To bring to Afghanistan all the horrors of USA/UK values: 'Money is for gambling', 'mothering is crap', 'children are mini-Mammons', 'never mind - alcohol numbs the pain'. (Add your own.)

    Mercenary, professional, armed forces do 'THE JOB THEY LOVE'. If paint-balling will not satisfy them, let them fight EACH OTHER, unless we are genuinely threatened at hearth and home. Any fool can see we have neither reason, nor right, to be using Afghanistan for war games.

    PLEASE will someone set Paxman on IDS over his blunder in whipping his Tory twits into backing Tony's War? And don't take "It seemed like a good idea at the time" as an answer.

    USA and UK are a long way from exemplary, democratic civilisations. We should be 'kept in' until we have learned how to behave globally.

  • Comment number 3.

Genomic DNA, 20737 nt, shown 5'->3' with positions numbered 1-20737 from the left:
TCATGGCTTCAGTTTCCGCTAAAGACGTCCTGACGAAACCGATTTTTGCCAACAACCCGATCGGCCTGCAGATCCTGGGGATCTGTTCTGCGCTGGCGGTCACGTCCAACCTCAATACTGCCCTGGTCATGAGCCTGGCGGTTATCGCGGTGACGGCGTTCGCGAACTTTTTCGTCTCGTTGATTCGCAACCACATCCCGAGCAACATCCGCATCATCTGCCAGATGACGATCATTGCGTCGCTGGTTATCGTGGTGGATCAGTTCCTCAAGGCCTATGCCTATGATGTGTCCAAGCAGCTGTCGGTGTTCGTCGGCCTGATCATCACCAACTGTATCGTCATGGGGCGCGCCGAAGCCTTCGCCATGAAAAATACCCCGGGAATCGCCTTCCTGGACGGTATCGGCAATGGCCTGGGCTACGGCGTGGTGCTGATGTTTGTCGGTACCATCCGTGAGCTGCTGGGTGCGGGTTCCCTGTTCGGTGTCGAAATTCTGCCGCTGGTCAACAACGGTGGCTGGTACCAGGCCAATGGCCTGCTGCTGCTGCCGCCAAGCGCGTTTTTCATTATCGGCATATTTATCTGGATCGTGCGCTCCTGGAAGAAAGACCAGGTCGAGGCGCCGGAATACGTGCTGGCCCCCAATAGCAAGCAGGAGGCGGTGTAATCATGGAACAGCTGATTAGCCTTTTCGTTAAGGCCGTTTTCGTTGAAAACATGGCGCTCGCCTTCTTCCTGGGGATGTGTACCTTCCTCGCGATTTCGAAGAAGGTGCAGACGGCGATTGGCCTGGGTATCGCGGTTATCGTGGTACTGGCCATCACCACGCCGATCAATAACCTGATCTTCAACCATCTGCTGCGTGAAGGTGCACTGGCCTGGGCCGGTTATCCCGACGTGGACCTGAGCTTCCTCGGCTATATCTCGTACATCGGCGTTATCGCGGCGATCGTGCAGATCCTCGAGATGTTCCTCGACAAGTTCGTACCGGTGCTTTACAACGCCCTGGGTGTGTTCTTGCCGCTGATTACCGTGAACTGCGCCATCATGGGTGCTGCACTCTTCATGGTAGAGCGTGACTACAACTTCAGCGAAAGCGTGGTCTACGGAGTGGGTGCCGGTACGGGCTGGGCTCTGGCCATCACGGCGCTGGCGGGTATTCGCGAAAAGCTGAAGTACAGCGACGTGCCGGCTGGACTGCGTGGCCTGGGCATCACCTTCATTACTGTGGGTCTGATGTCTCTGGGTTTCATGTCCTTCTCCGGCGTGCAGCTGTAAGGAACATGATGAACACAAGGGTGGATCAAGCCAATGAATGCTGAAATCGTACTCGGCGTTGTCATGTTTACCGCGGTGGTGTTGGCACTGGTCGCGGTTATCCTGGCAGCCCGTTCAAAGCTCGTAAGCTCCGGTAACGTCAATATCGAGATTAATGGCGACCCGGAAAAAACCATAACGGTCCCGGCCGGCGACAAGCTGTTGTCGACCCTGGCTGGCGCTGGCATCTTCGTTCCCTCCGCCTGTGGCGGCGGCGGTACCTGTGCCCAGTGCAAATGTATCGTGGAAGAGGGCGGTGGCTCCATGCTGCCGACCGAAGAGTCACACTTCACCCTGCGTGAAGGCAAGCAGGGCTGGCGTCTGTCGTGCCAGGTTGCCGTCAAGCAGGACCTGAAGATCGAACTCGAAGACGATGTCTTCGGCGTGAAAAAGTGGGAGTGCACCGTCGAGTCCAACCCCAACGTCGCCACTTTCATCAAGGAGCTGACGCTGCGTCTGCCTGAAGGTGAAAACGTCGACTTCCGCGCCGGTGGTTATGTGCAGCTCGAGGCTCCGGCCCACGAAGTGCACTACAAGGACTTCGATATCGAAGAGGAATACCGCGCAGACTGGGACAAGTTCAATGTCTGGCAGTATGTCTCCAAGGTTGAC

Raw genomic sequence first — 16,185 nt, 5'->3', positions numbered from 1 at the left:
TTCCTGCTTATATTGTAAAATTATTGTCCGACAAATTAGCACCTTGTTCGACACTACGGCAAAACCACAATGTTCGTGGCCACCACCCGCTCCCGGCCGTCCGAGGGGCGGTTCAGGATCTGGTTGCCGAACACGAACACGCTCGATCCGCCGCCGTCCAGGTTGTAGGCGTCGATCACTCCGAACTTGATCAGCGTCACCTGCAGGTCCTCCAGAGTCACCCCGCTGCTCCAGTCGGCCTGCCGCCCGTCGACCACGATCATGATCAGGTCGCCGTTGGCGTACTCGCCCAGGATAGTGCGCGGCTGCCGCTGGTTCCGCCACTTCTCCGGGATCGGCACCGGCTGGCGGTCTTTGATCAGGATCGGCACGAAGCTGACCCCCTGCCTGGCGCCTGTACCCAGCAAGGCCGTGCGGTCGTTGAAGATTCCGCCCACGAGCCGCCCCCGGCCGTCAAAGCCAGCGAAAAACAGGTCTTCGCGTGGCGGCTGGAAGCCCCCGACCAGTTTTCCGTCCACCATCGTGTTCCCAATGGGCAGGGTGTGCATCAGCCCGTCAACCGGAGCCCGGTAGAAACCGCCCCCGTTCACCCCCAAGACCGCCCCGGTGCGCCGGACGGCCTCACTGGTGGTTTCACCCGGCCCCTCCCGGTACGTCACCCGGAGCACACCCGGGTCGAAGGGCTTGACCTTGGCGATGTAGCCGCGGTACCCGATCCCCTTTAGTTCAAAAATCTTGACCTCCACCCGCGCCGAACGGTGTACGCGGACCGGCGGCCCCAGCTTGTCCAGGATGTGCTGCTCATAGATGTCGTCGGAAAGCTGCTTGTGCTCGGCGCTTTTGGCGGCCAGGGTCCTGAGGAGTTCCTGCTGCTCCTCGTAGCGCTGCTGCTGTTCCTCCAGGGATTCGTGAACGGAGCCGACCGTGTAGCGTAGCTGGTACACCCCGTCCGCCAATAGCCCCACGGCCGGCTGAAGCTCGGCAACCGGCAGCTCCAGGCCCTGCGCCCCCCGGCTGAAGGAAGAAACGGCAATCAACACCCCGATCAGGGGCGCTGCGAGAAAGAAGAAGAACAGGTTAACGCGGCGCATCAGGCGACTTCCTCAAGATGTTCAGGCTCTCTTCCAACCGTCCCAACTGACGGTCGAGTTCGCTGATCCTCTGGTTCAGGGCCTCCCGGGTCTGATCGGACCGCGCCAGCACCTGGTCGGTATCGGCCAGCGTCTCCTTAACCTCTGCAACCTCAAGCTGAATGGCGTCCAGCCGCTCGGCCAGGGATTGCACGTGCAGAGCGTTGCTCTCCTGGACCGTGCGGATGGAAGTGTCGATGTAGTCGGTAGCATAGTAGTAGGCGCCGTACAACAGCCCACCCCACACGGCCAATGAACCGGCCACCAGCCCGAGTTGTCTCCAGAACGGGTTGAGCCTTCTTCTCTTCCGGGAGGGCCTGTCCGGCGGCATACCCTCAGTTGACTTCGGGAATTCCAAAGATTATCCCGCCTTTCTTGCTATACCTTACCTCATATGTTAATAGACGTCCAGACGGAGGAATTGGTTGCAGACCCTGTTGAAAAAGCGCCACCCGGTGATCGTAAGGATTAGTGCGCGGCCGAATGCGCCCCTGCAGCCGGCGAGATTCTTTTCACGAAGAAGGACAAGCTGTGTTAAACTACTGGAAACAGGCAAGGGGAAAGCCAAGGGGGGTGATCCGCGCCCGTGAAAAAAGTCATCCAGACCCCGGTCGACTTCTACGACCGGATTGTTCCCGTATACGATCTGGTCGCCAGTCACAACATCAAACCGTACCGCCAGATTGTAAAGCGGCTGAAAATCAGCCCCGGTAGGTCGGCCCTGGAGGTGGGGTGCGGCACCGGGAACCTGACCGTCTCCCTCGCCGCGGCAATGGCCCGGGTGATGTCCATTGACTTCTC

We are honourably against 'cruel and degrading punishment' and the torturer's mentality is anathema to us good folk. Yet some good person, in a laboratory, worked on GETTING NAPALM TO STICK TO SKIN and another devised FLESHETTES (needles to fill bullets, that create multiple hidden sites of infection - preventing further fighting, and tying up surgeon-time). Is the mind of the inventor of these, and other vile weapons, not similar in its thinking (how to inflict suffering) to that of the torturer? Perhaps it is different if we have Johnnie Foreigner in mind as receiver of these inflictions? It would seem that, while PC inspired accommodation of JF, in the bosom of Britain, knows no bounds, if he is foolish enough to stay in his own land, we will kick the carp out of him, at the drop of a bomb.